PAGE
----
We're not perfect - sometimes I give into the kids or if I feel they're really missing out I'll grab them something in plastic occasionally. Some things we still buy despite having a small amount of plastic like nut butter with a plastic lid if we can't find an alternative (after trying hard) - but all in all, we have nothing but organic waste and high quality recycling (glass, paper, metal) and NO plastic recycling as it's not readily recycled. We have hardly any waste going to landfill and I actually love leaving a place with the original plastic bag still in the bin (if I've been able to find composting for our organic waste)... and that's a great feeling when you're in places where you know waste management is, well, not managed at all.
So what about your travels? You don't need to get obsessed to make a difference. One of my favourite quotes is "the world doesn't need one person doing zero waste perfectly, but a million people doing zero waste imperfectly". So here are my tips on how to reduce your plastic consumption whilst you travel and reap the new dimension it adds to your travel and family.
What to pack
My husband is as obsessed about travelling light as I am about travelling plastic free. Somehow we've managed to reconcile these two opposing interests and take a few essentials that allow us to significantly reduce our plastic use.
Here are my must-takes for any eco-conscious traveller.
1. The 'Berkley Go' Water Filter + Water Bottles
This has to be the single best thing you can do when travelling to avoid plastic pollution - especially when in locations where you can't drink tap water. From Lisbon to Sri Lanka - people are purchasing millions of bottles of water each year when you can avoid all that plastic by simply filtering. The 'Berkey Go' filters everything from heavy metals and chemicals to parasites and bacteria. We just keep filtering and filling up our water bottles. If we're out and about and run out we either asks restaurants for filtered water or buy water in glass bottles.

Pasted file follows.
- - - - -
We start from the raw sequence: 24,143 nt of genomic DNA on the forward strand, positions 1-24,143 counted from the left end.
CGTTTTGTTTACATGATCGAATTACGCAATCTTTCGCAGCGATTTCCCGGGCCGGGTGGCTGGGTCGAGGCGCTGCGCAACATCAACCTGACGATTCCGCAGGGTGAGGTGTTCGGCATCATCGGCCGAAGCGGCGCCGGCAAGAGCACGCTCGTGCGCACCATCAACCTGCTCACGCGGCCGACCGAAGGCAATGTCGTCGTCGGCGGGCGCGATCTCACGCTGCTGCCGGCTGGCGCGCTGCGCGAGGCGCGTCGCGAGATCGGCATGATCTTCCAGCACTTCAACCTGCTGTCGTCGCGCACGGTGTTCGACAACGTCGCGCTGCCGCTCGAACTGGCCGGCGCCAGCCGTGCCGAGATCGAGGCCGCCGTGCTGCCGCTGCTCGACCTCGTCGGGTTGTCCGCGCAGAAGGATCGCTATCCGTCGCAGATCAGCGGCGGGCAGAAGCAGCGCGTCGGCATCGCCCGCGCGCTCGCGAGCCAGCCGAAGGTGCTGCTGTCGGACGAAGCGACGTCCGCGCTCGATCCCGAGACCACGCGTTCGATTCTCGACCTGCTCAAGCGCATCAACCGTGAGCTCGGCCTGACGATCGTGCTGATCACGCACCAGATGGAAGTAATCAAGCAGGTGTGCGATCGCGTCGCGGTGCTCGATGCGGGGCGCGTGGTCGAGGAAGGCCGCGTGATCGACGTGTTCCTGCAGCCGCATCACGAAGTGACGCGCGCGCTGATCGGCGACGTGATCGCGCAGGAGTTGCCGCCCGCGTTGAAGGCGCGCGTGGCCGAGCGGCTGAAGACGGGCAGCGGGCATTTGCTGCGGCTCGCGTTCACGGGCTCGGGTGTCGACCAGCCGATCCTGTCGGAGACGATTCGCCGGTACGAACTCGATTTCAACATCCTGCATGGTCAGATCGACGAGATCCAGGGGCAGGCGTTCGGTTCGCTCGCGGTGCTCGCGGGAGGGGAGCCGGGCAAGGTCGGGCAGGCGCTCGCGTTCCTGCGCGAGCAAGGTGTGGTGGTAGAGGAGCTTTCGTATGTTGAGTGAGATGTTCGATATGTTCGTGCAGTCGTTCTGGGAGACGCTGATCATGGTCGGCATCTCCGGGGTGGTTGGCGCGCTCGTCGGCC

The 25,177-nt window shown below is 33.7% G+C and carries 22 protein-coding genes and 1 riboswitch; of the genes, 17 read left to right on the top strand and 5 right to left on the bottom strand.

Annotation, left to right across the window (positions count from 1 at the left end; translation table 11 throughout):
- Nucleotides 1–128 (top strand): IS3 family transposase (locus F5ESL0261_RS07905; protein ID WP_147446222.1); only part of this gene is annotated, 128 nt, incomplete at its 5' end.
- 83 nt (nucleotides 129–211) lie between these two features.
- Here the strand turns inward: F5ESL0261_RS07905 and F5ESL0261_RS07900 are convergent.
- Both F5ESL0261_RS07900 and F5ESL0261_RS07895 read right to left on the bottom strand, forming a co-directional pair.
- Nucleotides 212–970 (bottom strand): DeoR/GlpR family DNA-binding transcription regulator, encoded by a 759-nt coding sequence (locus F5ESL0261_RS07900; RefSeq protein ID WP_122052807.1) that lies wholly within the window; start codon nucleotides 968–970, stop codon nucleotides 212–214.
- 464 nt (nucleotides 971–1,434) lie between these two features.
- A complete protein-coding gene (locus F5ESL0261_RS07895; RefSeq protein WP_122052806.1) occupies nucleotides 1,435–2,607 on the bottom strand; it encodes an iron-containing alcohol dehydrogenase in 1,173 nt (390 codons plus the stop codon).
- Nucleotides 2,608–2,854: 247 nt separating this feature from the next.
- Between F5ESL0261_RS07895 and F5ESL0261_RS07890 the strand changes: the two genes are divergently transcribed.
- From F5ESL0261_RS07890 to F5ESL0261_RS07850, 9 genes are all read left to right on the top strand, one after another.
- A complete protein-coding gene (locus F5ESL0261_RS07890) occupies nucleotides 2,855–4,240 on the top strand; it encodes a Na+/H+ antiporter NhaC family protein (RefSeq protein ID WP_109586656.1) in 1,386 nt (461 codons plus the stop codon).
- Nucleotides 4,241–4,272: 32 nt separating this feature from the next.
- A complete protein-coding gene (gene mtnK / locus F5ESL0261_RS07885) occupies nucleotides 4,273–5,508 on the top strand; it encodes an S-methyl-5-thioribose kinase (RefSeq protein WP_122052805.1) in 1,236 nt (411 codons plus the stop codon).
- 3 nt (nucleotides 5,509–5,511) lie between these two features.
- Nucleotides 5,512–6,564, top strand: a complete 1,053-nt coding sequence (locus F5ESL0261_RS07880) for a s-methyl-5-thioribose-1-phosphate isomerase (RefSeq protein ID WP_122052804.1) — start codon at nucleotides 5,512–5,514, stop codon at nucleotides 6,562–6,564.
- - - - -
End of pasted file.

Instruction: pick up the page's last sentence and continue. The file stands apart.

I was recommending this product way before I was offered an affiliate code - but I now have one. So if you want free shipping just click here.
2. Market Bags and Tupperware
Markets across the world suffer from what I like to call 'The Market Paradox'. On one hand they are paradise for zero wasters with huge sacks of everything from nuts to rice, crates of veggies and fruit and deli cheese and meats, yet the only bags offered to put your produce in are plastic - completely undermining the plastic free potential (it drives me insane)! I always carry at least one cotton tote and four cotton bags that can be used for rice, cherry tomatoes or nuts. We also carry one tupperware container that we can take for meats or cheeses. Being the smoothie addicts we are - we don't go anywhere without our Yeti smoothie / juice jar - especially to the beach (this is the one item the kids don't complain about carrying!).
You might need to sacrifice one or two pairs of shoes to squeeze these items in but that's it!
3. Mini Blender - optional!
For the diehards out there I love my mini blender to make nut milks as it's almost impossible to find milk - dairy or no dairy in glass (tetra is the worst for recycling). It's far more efficient that an hand blender and charges with a USB on the computer! It's also great for smoothies on summer days. I bought a glass one on Amazon.
4. Toiletries - Using Less is Best
I'm all for eco alternatives to toiletries - as a lifestyle switch not just for travel - but overall the trick here is to simply take less so you're not disposing of empty bottles as you go. I refill my shampoo and conditioner at The Source Bulk Foods and then ration it out (with lots of non-washed hair days) The best advice here is try to reduce what you take. You probably don't need all your beauty products for a short holiday, or to wash your hair every day when you're swimming the whole time anyway. And of course, don't touch the small samples in hotels or the plastic cups.
Jacqui Scruby is a health coach and personal eco shopping advisor in London. She's on a mission to make zero waste and plastic free living aspirational yet also efficient, easy and effective.
Prior to having her two gorgeous girls, she was an environmental lawyer and management consultant and has also owned her own homewares business.